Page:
167 parent queue -- in this example, the "orders" queue. Every item written into
168 a parent queue will also be written into each of its children.
169
170 Fanout queues each have their own journal file (if the parent queue has a
171 journal file) and otherwise behave exactly like any other queue. You can get
172 and peek and even add items directly to a child queue if you want. It uses the
173 parent queue's configuration instead of having independent child queue
174 configuration blocks.
175
176 When a fanout queue is first referenced by a client, the journal file (if any)
177 is created, and it will start receiving new items written to the parent queue.
178 Existing items are not copied over. A fanout queue can be deleted to stop it
179 from receiving new items.
180
181 Memcache commands
182 -----------------
183
184 - `SET <queue-name> <flags (ignored)> <expiration> <# bytes>`
185
186 Add an item to a queue. It may fail if the queue has a size or item limit
187 and it's full.
188
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189 - `GET <queue-name>[options]`
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190
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191 Remove an item from a queue. It will return an empty response immediately if
192 the queue is empty. The queue name may be followed by options separated
193 by `/`:
194
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195 - `/t=<milliseconds>`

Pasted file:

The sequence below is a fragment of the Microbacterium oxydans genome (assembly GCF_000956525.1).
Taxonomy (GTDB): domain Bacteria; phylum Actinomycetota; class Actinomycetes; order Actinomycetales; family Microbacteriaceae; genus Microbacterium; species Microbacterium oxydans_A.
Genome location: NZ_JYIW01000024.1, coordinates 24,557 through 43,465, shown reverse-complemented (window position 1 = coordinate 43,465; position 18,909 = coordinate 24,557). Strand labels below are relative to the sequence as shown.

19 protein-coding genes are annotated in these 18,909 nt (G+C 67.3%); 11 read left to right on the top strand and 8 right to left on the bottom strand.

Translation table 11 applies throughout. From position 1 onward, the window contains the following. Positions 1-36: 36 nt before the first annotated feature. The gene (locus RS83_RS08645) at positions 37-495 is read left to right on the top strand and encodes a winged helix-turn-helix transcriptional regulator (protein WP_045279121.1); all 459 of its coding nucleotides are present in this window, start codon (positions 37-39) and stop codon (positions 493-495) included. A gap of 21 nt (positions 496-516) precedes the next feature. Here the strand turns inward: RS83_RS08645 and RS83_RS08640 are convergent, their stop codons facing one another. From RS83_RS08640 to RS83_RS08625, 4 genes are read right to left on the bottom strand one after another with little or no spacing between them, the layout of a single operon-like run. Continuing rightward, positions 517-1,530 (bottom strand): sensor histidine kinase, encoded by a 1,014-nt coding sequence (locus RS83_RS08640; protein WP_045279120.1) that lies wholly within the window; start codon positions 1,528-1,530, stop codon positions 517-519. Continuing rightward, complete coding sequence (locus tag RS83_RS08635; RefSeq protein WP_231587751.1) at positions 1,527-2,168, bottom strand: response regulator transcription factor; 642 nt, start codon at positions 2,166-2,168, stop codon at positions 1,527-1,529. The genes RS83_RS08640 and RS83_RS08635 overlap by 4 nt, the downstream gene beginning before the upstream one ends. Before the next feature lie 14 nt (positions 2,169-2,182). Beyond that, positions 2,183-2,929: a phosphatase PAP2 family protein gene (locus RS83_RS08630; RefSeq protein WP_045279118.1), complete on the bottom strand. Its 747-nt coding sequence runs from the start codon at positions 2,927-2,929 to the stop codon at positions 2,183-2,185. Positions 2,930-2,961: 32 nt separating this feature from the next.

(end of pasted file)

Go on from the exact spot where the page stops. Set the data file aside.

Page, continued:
196
197 Wait up to a given time limit for a new item to arrive. If an item arrives
198 on the queue within this timeout, it's returned as normal. Otherwise,
199 after that timeout, an empty response is returned.
200
201 - `/open`
202
203 Tentatively remove an item from the queue. The item is returned as usual
204 but is also set aside in case the client disappears before sending a
205 "close" request. (See "Reliable Reads" below.)
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206
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207 - `/close`
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208
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209 Close any existing open read. (See "Reliable Reads" below.)
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210
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211 - `/abort`
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212
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213 Cancel any existing open read, returing that item to the head of the
214 queue. It will be the next item fetched. (See "Reliable Reads" below.)
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215
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216 - `/peek`
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217
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218 Return the first available item from the queue, if there is one, but don't
219 remove it. You can't combine this with any of the reliable read options.
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220
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221 For example, to open a new read, waiting up to 500msec for an item:
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222
223 GET work/t=500/open
224
225 Or to close an existing read and open a new one:
226
227 GET work/close/open
228
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229 - `DELETE <queue-name>`
230
231 Drop a queue, discarding any items in it, and deleting any associated
232 journal files.
233
234 - `FLUSH <queue-name>`
235
236 Discard all items remaining in this queue. The queue remains live and new
237 items can be added. The time it takes to flush will be linear to the current
238 queue size, and any other activity on this queue will block while it's being